5 years ago

https://www.duolingo.com/miza713

I'm also in the minority. What you just said didn't sound right to me. "I would say "The majority of English speakers prefer...". (I assume you would as well per your [sic]. ) However, I would also say, "The majority is..." in other contexts. Realistically speaking, I think both are probably used equally. Incidentally, I am from the US.

4 years ago

https://www.duolingo.com/mattnag
mattnag
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Do you prefer "prefer" in that context because you are thinking of "speakers" as the subject of the sentence? "Majority" is actually the subject, and "speakers" is an object of preposition. Hence, the verb "prefers/prefer" must be in agreement with "majority," not with "speakers."

4 years ago

https://www.duolingo.com/frankbackus1

well said.

4 years ago

https://www.duolingo.com/Klgregonis
Klgregonis
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I think many English speakers parse this as a p[ural noun phrase (the whole thing, " the majority of speakers" is the subject, in other words. ) , hence the majority of speakers prefer. And I actually can't think of too many places where I would use majority with a non-count singular noun - the majority of rice is or the majority of flour is just sound wrong. I'd probably use the third person singular with this more often when majority is by itself, and doesn't have antecedents in the conversation. In other words, both uses are correct, dependiente.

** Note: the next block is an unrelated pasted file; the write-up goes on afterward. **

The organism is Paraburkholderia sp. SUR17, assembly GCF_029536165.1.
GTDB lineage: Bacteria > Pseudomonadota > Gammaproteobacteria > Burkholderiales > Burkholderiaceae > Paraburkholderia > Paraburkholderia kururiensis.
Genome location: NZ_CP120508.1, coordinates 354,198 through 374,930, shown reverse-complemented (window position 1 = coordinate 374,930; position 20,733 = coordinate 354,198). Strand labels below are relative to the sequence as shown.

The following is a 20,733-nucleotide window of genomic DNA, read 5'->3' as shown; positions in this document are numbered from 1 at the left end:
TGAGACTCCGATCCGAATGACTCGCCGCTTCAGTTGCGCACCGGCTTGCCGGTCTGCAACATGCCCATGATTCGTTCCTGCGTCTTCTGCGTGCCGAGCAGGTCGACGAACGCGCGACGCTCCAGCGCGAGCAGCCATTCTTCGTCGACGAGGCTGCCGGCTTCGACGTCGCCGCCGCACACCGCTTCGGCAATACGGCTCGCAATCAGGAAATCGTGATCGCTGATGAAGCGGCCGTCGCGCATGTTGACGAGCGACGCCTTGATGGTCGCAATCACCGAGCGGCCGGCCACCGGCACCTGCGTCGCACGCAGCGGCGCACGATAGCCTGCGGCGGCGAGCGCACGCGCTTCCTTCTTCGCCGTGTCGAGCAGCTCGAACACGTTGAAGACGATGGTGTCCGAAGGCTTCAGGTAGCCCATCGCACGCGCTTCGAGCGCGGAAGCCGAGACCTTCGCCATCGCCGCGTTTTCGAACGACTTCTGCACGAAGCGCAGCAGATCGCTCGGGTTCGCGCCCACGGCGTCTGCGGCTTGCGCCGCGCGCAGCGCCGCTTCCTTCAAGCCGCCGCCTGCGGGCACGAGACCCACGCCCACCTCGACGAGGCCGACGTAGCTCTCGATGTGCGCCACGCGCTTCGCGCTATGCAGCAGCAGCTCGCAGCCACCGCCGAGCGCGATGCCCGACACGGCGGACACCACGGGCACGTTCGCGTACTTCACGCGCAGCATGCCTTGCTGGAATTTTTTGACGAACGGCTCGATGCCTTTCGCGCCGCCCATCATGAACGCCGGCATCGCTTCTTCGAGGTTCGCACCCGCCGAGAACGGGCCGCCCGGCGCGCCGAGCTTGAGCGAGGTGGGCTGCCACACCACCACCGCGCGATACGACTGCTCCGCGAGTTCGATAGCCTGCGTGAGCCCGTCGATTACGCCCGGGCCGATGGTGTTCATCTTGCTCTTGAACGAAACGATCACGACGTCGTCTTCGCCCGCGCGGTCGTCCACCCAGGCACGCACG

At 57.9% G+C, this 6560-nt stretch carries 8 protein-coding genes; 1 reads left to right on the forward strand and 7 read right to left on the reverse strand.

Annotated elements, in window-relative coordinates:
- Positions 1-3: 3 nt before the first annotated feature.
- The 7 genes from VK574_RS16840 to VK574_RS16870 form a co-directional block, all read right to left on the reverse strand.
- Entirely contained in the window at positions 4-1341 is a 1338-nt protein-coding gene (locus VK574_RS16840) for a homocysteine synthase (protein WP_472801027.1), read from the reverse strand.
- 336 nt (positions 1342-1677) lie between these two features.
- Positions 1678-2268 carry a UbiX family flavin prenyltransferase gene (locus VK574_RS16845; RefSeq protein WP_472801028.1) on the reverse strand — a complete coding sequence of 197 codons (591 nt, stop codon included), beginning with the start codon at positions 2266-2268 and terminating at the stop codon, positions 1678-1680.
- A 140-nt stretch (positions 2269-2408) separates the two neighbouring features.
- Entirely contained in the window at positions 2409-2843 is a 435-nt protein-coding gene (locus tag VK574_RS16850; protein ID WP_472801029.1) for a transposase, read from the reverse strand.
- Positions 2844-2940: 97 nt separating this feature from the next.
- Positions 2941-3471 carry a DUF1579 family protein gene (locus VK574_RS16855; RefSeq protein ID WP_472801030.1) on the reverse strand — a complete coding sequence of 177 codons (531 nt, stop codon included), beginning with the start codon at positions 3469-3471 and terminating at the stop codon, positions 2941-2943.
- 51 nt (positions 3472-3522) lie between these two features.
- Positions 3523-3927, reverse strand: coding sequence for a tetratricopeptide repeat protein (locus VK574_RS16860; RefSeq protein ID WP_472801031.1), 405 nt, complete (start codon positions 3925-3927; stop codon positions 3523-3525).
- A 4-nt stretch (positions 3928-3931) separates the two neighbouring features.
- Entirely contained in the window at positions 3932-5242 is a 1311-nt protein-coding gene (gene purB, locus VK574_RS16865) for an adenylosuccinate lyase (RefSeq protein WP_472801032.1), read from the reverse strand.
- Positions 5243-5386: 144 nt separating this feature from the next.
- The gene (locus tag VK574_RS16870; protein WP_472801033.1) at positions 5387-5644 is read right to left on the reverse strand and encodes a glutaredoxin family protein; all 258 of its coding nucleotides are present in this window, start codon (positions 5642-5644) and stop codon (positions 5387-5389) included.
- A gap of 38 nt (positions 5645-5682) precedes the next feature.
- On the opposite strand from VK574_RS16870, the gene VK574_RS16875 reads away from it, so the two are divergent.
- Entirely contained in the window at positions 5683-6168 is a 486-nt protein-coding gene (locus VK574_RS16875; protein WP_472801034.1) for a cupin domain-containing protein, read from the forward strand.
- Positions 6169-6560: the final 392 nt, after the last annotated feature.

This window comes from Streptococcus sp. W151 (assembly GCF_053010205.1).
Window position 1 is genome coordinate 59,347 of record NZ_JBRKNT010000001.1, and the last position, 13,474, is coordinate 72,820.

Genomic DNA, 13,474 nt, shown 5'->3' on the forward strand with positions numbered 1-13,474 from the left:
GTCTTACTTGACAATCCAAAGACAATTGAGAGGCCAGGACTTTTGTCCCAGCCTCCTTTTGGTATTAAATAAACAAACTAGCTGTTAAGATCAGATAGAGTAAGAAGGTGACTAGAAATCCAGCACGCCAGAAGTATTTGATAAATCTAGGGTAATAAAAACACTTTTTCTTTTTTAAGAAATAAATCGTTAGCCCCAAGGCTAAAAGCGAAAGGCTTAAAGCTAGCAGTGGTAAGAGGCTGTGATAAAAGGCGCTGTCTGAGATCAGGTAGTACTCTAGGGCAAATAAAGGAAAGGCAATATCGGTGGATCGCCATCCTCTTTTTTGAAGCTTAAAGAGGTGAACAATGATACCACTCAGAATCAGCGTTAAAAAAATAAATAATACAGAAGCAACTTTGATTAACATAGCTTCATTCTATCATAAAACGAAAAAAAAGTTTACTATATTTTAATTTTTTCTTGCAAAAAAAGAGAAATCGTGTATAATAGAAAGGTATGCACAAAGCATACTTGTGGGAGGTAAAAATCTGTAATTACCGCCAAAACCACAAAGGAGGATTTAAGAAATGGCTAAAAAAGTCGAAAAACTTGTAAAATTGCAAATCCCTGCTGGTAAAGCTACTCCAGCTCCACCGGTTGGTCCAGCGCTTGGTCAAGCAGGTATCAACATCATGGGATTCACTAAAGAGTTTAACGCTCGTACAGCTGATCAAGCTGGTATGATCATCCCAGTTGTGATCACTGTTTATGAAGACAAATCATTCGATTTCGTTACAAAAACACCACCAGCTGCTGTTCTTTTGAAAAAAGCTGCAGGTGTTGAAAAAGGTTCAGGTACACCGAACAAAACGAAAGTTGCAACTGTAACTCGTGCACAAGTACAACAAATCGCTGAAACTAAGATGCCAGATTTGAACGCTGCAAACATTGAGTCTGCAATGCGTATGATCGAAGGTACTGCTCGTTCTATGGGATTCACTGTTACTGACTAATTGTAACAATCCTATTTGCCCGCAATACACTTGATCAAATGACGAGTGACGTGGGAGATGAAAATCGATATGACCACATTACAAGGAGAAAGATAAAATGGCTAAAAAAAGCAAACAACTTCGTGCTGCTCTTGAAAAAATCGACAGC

4 years ago

https://www.duolingo.com/JGarrick62

Both singular and plural can be correct in the right context. Read DUO1614's link above in this discussion. In short, when majority is used to describe a collection of individuals, it's plural: The majority of basketball players are very tall. When it's used to describe a collective group, it's singular: A majority is required to approve the motion.

4 years ago

https://www.duolingo.com/frankbackus1

That is a good summary.

4 years ago

https://www.duolingo.com/Jeffro14

In this scenario, it's not necessary to have a word for "how"? So, "know to use" and "know how to use" are the same syntax wise but are just picked up by context?

5 years ago

https://www.duolingo.com/Ranchers1

Thanks. How would I say "The majority know to use a knife and they know how to use it." I don't see where "how" is covered in the lesson sentence. above. I always try Google/SpanishDict and other sites before asking a question here. It helps me a bunch to do my own homework. But if I get in a bind, I ask you DL folks

4 years ago

https://www.duolingo.com/gyenesvi
gyenesvi
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Maybe in spanish it's plural... but i also have the feeling that in english it's singular: "the majority knows..."

5 years ago

https://www.duolingo.com/MJMGruver
MJMGruver
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Can be either, depending how it is used. See above.

4 years ago

https://www.duolingo.com/clarknr

Where does the 'how' come from? The majority know to use a knife

4 years ago